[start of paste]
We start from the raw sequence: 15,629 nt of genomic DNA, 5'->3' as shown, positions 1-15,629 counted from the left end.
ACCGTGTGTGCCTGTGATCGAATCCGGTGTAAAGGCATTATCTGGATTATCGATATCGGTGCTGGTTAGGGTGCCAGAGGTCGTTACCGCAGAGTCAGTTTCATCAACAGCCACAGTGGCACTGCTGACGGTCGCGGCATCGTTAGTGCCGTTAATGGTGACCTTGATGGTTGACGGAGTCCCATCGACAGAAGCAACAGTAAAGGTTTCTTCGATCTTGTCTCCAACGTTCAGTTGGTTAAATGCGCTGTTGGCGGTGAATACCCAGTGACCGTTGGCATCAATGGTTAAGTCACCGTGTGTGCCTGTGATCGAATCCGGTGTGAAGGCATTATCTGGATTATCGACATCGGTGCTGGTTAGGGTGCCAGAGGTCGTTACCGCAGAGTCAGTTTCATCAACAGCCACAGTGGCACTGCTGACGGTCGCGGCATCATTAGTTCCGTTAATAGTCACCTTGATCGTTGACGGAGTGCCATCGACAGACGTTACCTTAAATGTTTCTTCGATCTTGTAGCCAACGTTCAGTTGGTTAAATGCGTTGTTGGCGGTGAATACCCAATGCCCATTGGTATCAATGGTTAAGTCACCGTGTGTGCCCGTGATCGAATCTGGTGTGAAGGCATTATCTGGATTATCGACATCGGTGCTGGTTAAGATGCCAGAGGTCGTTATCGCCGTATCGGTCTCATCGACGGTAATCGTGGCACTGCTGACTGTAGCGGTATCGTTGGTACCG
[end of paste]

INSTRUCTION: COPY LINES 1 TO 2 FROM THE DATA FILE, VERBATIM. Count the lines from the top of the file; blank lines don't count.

We start from the raw sequence: 15,629 nt of genomic DNA, 5'->3' as shown, positions 1-15,629 counted from the left end.
ACCGTGTGTGCCTGTGATCGAATCCGGTGTAAAGGCATTATCTGGATTATCGATATCGGTGCTGGTTAGGGTGCCAGAGGTCGTTACCGCAGAGTCAGTTTCATCAACAGCCACAGTGGCACTGCTGACGGTCGCGGCATCGTTAGTGCCGTTAATGGTGACCTTGATGGTTGACGGAGTCCCATCGACAGAAGCAACAGTAAAGGTTTCTTCGATCTTGTCTCCAACGTTCAGTTGGTTAAATGCGCTGTTGGCGGTGAATACCCAGTGACCGTTGGCATCAATGGTTAAGTCACCGTGTGTGCCTGTGATCGAATCCGGTGTGAAGGCATTATCTGGATTATCGACATCGGTGCTGGTTAGGGTGCCAGAGGTCGTTACCGCAGAGTCAGTTTCATCAACAGCCACAGTGGCACTGCTGACGGTCGCGGCATCATTAGTTCCGTTAATAGTCACCTTGATCGTTGACGGAGTGCCATCGACAGACGTTACCTTAAATGTTTCTTCGATCTTGTAGCCAACGTTCAGTTGGTTAAATGCGTTGTTGGCGGTGAATACCCAATGCCCATTGGTATCAATGGTTAAGTCACCGTGTGTGCCCGTGATCGAATCTGGTGTGAAGGCATTATCTGGATTATCGACATCGGTGCTGGTTAAGATGCCAGAGGTCGTTATCGCCGTATCGGTCTCATCGACGGTAATCGTGGCACTGCTGACTGTAGCGGTATCGTTGGTACCG